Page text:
The Australian Competition and Consumer Commission (ACCC) has warned Australians of a new scam involving Centrelink impostors trying to trick vulnerable victims into transferring money and disclosing sensitive personal and financial information.
Last month, more than 100 people called the ACCC to inform it of the scheme, in which scammers assume the identities of government workers from Centrelink and the Department of Human Services, then obtain the victim’s personal and financial details. Four people have been relieved of $3000 over the past six months.
Victims are told that the government owes them money and they can only receive it if they hand over their bank account details, personal information and a fee – which is said to be required or else Centrelink payments will be cut off.
Pensioners are not only tricked into potentially giving money away, but also falling victim to identity theft.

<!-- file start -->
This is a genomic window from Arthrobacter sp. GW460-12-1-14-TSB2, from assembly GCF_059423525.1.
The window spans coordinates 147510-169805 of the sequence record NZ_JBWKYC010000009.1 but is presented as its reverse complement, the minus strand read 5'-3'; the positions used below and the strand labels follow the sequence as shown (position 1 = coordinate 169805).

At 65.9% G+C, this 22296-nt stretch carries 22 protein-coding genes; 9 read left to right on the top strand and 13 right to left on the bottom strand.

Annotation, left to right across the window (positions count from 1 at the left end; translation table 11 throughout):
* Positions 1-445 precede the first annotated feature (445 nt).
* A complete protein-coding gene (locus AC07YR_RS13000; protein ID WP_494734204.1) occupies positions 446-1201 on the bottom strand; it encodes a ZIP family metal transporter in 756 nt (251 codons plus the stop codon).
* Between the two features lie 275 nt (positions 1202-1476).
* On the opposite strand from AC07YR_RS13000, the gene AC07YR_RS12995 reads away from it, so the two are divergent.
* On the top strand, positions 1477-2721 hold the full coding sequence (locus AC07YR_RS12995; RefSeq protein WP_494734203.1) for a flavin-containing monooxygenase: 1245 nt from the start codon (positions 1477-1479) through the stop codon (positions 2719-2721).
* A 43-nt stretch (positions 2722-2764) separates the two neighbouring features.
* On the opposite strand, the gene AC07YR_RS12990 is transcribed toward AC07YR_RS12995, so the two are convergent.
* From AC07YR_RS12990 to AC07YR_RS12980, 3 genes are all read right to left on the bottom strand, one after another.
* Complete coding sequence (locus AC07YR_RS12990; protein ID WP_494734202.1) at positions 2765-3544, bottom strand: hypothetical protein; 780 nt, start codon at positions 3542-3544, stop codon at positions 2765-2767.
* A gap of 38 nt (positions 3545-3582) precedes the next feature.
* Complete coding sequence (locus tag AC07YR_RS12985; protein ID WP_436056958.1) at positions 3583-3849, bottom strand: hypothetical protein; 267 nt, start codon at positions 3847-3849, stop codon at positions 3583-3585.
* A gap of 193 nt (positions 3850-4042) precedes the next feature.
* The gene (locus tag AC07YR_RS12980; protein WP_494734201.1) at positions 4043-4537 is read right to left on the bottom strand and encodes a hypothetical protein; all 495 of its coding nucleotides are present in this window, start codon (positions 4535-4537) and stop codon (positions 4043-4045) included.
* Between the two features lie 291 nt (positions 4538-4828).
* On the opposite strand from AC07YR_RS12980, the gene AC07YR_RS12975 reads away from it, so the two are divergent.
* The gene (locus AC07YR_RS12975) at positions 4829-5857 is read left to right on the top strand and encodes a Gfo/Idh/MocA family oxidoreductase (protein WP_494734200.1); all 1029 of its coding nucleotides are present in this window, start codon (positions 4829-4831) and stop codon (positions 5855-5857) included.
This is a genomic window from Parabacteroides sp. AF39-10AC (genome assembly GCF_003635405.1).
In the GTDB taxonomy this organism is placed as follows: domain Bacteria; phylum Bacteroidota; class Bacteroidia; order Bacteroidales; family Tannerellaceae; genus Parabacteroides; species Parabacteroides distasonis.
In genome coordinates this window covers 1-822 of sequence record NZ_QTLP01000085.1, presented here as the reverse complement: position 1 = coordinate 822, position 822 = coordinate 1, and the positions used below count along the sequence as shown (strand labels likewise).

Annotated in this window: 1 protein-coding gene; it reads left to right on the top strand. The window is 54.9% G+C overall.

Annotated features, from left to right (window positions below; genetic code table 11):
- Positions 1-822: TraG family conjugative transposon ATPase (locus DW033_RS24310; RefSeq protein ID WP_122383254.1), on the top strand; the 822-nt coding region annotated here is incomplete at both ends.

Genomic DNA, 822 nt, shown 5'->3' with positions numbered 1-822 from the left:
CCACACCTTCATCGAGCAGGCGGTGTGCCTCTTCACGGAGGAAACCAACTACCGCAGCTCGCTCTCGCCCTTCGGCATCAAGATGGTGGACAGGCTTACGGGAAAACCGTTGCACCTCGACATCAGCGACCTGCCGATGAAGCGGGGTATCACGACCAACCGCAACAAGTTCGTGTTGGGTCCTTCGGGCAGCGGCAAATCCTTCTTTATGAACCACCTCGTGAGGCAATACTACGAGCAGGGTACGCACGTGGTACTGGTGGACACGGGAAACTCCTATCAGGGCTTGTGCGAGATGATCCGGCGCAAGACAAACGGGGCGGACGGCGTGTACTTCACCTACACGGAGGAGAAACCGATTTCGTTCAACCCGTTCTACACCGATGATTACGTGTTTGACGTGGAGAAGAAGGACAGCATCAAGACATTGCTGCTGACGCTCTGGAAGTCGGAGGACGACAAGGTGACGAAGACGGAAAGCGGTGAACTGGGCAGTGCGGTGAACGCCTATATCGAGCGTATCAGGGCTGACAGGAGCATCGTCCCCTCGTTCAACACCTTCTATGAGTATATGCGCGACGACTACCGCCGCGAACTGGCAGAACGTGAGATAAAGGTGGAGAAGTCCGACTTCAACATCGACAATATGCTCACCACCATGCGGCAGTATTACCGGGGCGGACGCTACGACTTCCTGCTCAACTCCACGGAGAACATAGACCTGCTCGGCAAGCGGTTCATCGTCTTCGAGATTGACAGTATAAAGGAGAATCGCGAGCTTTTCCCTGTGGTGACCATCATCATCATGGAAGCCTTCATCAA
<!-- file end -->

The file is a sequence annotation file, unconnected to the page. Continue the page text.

According to ACCC Deputy Chair Delia Rickard, Department of Human Services (DHS) and Centrelink staff would not ask anyone to divulge this type of information over the phone, and she urged people to be vigilant in order to protect their financial security.
"If you receive a phone call out of the blue from someone claiming to be from a government department and they claim that you are entitled to money, hang up," said Ms Rickard.
"Never give your personal, credit card or online account details over the phone unless you made the call and the phone number came from a trusted source. If you think you have provided your account details to a scammer, contact your bank or financial institution immediately."
If you’ve received one of these calls, report it to the ACCC on 1300 795 995 or visit the ACCC’s Scamwatch website.
Read more at The Daily Telegraph
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